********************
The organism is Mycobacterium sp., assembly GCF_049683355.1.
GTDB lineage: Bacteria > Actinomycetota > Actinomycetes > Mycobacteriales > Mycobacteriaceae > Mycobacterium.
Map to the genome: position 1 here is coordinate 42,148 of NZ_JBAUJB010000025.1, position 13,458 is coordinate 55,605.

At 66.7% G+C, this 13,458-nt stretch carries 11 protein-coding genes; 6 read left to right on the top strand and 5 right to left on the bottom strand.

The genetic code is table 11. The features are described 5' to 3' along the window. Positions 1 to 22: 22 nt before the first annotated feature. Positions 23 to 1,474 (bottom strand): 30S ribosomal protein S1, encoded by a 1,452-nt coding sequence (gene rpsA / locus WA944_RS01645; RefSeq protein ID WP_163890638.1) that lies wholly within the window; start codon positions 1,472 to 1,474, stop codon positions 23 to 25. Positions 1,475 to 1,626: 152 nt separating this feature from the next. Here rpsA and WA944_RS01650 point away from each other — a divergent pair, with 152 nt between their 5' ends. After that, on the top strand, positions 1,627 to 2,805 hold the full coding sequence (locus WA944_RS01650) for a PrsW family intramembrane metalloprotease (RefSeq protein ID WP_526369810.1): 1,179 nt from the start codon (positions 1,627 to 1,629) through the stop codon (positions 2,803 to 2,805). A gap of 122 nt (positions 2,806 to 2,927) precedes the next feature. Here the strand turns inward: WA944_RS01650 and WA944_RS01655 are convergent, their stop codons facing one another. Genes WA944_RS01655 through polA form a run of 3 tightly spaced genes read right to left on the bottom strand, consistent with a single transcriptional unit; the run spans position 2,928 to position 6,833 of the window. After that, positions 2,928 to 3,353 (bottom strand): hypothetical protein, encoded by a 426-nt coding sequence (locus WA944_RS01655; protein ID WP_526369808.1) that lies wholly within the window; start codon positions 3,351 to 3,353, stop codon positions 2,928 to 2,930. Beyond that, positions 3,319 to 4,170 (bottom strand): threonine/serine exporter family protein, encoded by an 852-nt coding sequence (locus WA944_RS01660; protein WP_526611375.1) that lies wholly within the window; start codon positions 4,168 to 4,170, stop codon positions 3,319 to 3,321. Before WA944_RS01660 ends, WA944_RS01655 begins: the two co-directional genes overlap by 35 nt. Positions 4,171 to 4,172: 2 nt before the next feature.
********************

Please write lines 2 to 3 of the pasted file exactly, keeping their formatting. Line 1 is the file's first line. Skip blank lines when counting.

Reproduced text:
GTDB lineage: Bacteria > Actinomycetota > Actinomycetes > Mycobacteriales > Mycobacteriaceae > Mycobacterium.
Map to the genome: position 1 here is coordinate 42,148 of NZ_JBAUJB010000025.1, position 13,458 is coordinate 55,605.